Despite ongoing prevention efforts, falls injury rates are increasing by 1.5% annually among older U.S. adults, according to a new analysis of Medicare claims data. Limitations in long-term care coverage may be contributing to the problem, investigators said.
The researchers used 100% Medicare Part A and B claims from January 2016 through December 2019 to determine falls injury incidence among adults aged 65 years and older. They also looked at national trends and geographic variation.
The steadily growing incidence of falls injury led to an additional 106,000 new injuries during the study period, or an estimated $1 billion in related spending, they found. It is unclear whether current prevention efforts are keeping more severe injuries from occurring, or not working at all, concluded Geoffrey Hoffman, Ph.D., MPH of the University of Michigan School of Nursing, in a research letter published in JAMA Network Open.
In either case, more investment in education and prevention is needed, he and his colleagues said.
“Severity of illness is increasing among Medicare beneficiaries, with older individuals living longer. So there is a shift in demographics, plus changes in enrollment trends,” they wrote. “We also have insurance-related limitations. Medicare covers treatment for injury, but not for long-term care that may help maintain function in older individuals, so it’s difficult to mitigate these risks.”
Wide geographic variation a “surprise”
Investigators said they were surprised to find that falls injury incidence varied widely by geographic location. U.S. counties with fall rates in the 90th percentile had falls injury rates that were roughly 75% higher than counties with the lowest fall rates (tenth percentile).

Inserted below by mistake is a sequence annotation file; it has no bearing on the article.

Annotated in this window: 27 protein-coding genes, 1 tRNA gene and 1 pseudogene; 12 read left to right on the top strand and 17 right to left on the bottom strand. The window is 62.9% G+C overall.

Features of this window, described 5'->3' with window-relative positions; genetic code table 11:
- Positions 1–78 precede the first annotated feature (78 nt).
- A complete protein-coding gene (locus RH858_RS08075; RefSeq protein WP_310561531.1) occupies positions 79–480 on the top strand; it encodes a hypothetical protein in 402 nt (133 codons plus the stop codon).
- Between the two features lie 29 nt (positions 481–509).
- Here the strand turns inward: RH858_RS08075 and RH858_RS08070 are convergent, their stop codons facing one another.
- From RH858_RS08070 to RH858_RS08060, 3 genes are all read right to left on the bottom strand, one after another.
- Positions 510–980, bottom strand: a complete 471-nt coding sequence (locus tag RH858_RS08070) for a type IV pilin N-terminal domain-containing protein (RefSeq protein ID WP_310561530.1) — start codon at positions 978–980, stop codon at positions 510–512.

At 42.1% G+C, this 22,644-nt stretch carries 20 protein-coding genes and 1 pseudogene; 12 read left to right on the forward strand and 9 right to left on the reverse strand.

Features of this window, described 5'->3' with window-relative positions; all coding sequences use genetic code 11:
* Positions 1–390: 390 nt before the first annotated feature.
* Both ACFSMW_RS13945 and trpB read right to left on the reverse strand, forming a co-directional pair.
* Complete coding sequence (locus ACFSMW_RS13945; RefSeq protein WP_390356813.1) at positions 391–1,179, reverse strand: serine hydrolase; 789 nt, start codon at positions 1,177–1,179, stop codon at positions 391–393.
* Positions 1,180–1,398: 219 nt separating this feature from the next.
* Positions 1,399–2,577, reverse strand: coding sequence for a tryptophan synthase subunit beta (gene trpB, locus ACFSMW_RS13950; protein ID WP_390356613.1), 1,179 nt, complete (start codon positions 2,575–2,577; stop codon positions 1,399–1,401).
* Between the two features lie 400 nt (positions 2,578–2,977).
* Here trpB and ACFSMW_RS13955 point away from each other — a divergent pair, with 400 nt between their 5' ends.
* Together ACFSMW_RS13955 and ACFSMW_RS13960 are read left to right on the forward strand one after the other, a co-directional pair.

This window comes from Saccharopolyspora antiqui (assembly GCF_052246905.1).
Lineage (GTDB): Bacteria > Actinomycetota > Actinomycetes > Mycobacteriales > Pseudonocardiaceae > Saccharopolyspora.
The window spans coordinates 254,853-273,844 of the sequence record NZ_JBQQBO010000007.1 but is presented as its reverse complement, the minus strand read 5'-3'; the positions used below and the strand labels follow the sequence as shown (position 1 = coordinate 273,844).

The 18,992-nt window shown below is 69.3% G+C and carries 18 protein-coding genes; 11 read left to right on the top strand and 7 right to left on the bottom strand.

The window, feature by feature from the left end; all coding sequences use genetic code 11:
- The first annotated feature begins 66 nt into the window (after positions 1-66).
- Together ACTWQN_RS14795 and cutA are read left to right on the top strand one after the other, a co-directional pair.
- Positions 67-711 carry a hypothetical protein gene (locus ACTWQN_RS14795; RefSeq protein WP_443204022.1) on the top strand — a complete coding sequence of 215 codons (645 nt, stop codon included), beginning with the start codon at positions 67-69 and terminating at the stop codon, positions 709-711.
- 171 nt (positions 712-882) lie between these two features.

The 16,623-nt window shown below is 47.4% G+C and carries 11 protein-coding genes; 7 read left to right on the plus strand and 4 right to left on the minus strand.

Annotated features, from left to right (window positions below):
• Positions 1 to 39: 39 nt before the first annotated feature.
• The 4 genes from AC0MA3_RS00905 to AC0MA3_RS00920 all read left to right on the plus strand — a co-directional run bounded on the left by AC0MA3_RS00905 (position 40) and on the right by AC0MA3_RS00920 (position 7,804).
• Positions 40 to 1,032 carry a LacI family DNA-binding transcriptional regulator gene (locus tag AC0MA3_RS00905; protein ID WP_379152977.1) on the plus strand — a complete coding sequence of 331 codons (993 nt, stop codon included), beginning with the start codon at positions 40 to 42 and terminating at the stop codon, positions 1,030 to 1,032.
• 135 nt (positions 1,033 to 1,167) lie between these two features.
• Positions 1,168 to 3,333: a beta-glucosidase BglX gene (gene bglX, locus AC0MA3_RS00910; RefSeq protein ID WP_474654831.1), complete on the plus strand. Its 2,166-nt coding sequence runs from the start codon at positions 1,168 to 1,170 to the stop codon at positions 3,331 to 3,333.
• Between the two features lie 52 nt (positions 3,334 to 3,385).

“This suggests that environmental factors may play a larger role in falls than has been previously discussed and that population-targeted risk management to target-specific areas may be cost-effective and beneficial,” Hoffman said.
Although the study was limited by the exclusion of Medicare Advantage enrollees, the results show the potential for using national Medicare data to track falls for older adults on a large scale, he and his colleagues added. Such monitoring may lead to more effective prevention efforts or help to identify harms, such as increases in the use of medications linked to falls risk, they said.
Pandemic’s effect on falls injury in LTC
Pandemic challenges certainly have not helped reduce the falls problem. Another recent study in nursing homes, for example, has revealed a 17.5% increase in rates of falls causing major injury, McKnight’s Long-Term Care News has reported. This and a rise in pressure injuries among residents are the result of increased strain on the entire healthcare system during the COVID-19 era, the authors of that study concluded.